Masahiro Tanaka
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Video: Masahiro Tanaka’s wild inning-ending play ends in injury

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Yankees starter Masahiro Tanaka went above and beyond the call of duty during Saturday’s 2-1 loss to the Rays. He held the Rays scoreless through five innings and had struck out both Austin Meadows and Tommy Pham in the top of the sixth when Ji-Man Choi roped a double out to left field. With a one-run lead to protect, Tanaka induced a first-pitch groundout from Yandy Díaz, but things didn’t go quite as expected: the ball ricocheted off of his right leg, then caromed back toward first base for an easy 1-3 putout.

It’s a play that might not have worked quite so perfectly if the ball hadn’t struck Tanaka’s shin at just the right angle. Unfortunately for the pitcher, it was also one of the hardest-hit batted balls he’d allowed all year — and one that left a definite contusion on his leg. He exited with a trainer and did not return for the seventh inning, when Tommy Kahnle stepped in for the starter and gave up the tying run on a Brandon Lowe solo shot.

For now, however, it doesn’t seem as though the Yankees have much to worry about. X-rays returned negative for any fractures, and Tanaka is likely to make a full recovery well before his next scheduled start. So far this season, the 30-year-old righty is 3-3 through 10 starts with a 3.09 ERA, 2.1 BB/9, and 8.1 SO/9 across 58 1/3 innings.

The Yankees, meanwhile, are now 27-17 following Saturday’s loss and sit just half a game behind the Rays for first place in the AL East.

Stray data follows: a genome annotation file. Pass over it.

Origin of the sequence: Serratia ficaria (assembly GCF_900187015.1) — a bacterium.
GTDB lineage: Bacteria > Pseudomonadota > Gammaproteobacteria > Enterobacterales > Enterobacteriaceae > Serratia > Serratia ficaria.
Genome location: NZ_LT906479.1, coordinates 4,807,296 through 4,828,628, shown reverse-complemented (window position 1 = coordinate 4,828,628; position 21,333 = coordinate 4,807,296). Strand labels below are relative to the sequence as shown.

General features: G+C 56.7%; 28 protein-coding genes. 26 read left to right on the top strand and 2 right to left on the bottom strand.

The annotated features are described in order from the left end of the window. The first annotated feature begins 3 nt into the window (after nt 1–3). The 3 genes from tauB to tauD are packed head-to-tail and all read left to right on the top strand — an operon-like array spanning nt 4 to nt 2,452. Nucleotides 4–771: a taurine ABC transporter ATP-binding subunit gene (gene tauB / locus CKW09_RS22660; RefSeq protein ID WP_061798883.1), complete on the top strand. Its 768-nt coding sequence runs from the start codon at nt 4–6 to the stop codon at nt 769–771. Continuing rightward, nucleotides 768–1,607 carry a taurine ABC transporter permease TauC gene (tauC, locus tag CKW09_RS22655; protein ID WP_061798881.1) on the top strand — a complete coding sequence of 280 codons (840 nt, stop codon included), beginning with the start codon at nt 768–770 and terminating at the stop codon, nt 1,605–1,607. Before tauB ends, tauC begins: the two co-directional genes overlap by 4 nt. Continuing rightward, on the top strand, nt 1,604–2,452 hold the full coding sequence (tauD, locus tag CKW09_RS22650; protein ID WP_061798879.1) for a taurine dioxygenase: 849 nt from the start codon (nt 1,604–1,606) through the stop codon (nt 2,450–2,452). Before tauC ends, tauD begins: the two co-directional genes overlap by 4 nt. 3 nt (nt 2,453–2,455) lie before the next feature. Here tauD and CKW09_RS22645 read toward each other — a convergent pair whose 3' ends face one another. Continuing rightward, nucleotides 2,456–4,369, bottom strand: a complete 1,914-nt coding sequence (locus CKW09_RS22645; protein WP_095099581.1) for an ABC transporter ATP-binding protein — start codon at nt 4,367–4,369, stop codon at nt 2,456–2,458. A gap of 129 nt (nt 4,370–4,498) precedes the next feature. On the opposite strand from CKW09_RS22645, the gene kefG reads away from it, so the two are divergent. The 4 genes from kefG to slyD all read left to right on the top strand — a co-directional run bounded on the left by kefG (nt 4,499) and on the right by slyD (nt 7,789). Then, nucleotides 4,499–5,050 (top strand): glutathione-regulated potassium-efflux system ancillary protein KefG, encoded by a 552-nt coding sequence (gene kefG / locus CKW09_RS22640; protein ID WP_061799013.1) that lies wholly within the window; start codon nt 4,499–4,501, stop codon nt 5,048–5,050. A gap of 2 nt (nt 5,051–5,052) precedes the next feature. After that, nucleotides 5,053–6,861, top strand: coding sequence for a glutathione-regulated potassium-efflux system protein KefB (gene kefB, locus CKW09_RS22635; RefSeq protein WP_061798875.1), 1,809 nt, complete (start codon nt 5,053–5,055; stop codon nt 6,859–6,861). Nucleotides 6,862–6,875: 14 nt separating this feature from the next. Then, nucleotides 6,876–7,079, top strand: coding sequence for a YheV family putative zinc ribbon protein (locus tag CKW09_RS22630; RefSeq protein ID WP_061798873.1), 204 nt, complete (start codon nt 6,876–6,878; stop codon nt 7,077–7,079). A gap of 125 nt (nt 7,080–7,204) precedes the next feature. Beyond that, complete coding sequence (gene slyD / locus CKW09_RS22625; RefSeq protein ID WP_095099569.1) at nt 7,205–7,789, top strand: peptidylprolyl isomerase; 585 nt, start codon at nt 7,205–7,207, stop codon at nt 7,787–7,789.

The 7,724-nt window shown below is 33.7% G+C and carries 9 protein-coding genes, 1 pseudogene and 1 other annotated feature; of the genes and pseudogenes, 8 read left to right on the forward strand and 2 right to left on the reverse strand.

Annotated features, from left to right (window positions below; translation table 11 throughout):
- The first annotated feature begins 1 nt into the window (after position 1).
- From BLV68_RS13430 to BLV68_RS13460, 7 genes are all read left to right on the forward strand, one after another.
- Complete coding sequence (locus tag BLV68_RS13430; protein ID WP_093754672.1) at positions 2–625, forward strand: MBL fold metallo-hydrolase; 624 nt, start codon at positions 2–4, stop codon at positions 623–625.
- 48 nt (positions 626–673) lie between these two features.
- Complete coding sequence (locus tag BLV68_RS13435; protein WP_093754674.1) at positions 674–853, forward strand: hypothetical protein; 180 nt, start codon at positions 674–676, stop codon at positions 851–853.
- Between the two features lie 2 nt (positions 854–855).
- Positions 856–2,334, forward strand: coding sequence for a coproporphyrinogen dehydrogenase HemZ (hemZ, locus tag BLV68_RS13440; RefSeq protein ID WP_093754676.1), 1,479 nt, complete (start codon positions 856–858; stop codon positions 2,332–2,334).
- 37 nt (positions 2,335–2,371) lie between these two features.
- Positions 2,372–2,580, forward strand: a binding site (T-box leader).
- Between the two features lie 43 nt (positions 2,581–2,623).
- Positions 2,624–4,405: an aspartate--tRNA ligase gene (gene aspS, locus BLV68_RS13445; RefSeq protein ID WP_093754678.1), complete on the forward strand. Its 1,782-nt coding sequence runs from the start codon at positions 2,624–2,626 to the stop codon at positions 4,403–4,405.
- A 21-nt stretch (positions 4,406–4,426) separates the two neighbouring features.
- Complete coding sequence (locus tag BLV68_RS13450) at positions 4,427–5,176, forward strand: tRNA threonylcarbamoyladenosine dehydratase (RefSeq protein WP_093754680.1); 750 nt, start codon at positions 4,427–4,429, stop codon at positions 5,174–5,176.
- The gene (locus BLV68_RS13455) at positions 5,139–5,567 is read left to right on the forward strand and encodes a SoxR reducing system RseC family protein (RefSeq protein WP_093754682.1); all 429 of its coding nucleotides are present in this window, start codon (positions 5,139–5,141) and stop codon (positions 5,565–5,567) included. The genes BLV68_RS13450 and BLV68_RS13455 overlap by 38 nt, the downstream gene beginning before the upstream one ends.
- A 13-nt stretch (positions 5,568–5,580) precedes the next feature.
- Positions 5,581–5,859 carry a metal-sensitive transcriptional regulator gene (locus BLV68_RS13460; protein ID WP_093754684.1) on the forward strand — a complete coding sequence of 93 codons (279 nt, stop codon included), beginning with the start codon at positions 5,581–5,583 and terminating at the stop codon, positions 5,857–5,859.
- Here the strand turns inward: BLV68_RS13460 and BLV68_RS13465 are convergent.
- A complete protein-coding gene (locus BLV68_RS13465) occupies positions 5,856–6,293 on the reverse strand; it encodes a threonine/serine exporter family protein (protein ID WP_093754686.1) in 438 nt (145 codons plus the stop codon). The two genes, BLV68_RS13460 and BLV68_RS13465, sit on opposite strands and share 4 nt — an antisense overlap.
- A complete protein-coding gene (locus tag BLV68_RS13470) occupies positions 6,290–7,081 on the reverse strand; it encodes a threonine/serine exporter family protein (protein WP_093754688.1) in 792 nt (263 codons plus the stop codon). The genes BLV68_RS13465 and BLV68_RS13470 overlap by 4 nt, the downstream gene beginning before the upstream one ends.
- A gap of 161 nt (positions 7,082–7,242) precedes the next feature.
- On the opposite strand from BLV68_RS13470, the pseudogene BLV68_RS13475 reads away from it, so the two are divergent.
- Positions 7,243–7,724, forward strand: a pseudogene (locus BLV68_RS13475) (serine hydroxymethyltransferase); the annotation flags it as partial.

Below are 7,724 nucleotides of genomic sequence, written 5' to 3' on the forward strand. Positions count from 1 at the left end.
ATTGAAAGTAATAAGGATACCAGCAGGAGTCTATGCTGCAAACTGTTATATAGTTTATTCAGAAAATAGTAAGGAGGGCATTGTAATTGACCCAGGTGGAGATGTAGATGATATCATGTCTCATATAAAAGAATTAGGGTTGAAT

Report: Mets sign Brad Brach to one-year, $850,000 contract

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The Athletic’s Ken Rosenthal reports that the Mets and free agent reliever Brad Brach have agreed on a one-year deal worth $850,000. The contract includes a player option for the 2021 season with a base salary of $1.25 million and additional performance incentives.

Brach, 33, signed as a free agent with the Cubs this past February. After posting an ugly 6.13 ERA over 39 2/3 innings, the Cubs released him in early August. The Mets picked him up shortly thereafter. Brach’s performance improved, limiting opposing hitters to six runs on 15 hits and three walks with 15 strikeouts in 14 2/3 innings through the end of the season.

While Brach will add some much-needed depth to the Mets’ bullpen, his walk rate has been going in the wrong direction for the last three seasons. It went from eight percent in 2016 to 9.5, 9.7, and 12.8 percent from 2017-19. Needless to say the Mets are hoping that trend starts heading in the other direction next season.